Way back in the Stone Age (otherwise known as 2014), I had the opportunity to listen to Simon Sinek speak about the difficulties of both leadership and organizational culture change at the Hubspot INBOUND Conference.
I was so inspired by his morning keynote I attended a post-talk “ask me anything” session.
During the session, one participant asked about how to lead an organizational culture change in an organization with deep or long-held cultural conflicts.
How to Lead Organizational Culture Change
Very simple: study Alcoholics Anonymous and their famous 12-step process.
When you apply these principals to organizational culture change it is effective because your goal is to change habits.
Deeply rooted and constantly reinforced organizational habits.
Interestingly enough, years later, while reading The Power of Habit, Charles Duhigg also recommends looking to AA for insight into how to conquer and transform negative habit loops of all kinds.
Amazingly, even without the benefit of scientific research on behavior or habit change, AA got it right.
Part of the beauty lies in the fact that you can interpret and apply the steps based on your organization’s individual needs and environment.
Twelve Steps for Organizational Culture Change
And so I went about my own “translation” of how they apply directly to organizational culture change.
The details will change based on your individual organization, but the goals of each step remain the same.
Steps One and Two: Acknowledgement and Acceptance
- Admitted we were powerless over alcohol—that our lives had become unmanageable.
- Came to believe that a power greater than ourselves could restore us to sanity.
- Both leadership and the team need to accept an organizational culture change is needed. This is often the most difficult part. In order for change to happen everyone must understand why and how the current culture holds the organization back and prevents success.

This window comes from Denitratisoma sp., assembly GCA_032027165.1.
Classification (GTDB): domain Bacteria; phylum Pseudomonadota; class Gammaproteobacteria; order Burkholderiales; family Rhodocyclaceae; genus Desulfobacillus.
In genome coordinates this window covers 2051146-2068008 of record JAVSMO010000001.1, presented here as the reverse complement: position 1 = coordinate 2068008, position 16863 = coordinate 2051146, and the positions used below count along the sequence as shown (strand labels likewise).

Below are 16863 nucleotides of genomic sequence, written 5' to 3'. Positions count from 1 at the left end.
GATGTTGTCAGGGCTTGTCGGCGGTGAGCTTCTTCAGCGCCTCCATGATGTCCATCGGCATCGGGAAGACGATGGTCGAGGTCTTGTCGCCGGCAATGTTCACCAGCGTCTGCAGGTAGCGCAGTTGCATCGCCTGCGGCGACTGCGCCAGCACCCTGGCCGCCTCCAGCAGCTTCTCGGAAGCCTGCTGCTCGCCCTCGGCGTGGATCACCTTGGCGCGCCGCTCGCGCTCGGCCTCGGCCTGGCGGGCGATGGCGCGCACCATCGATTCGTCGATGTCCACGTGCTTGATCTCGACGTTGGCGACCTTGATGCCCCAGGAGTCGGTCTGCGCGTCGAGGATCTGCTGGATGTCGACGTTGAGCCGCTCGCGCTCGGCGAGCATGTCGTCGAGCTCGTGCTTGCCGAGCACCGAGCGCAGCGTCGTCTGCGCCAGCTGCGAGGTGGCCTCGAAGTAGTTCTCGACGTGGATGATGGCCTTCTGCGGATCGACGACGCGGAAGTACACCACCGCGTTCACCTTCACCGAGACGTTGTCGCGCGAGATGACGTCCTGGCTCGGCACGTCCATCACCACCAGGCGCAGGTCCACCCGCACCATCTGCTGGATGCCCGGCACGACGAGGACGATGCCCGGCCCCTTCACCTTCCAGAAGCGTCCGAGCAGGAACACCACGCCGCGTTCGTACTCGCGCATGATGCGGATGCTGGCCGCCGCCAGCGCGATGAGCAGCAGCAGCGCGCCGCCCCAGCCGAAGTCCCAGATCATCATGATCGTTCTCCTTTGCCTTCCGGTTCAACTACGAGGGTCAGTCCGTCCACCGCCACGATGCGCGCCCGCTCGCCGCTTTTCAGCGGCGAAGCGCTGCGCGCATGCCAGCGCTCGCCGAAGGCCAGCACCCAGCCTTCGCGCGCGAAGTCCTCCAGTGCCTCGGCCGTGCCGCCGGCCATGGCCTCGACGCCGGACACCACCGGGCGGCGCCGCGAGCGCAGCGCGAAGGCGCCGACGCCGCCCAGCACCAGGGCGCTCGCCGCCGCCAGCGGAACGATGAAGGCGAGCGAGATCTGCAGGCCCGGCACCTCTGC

As the change leader, this puts you in a difficult position.
Be respectful of the resistance. People don’t tend to like change.
But also present a clear case as to why change is necessary and the mutually beneficial outcome of the change.
What will life look like when this change occurs?
What opportunities will they have which they do not have now?
Step Three: Agreement on the Decision to Change
- Made a decision to turn our will and our lives over to the care of God as we understood Him.
- You need to have 100 percent buy-in from the top. Organizational culture change can be a long and tedious process. Clearly promote and execute from the top down.
This should not just be an ambiguous commitment either, but a firm plan with structure, timelines, and deliverables—a change roadmap.
Everyone must understand the value of the outcome and the process to get there.
Steps Four through Seven: Develop a Roadmap
- Made a searching and fearless moral inventory of ourselves.
- Admitted to God, to ourselves and to another human being the exact nature of our wrongs.
- Were entirely ready to have God remove all these defects of character.
- Humbly asked Him to remove our shortcomings.
- How do you develop that roadmap? The best places to start is to look at the current culture: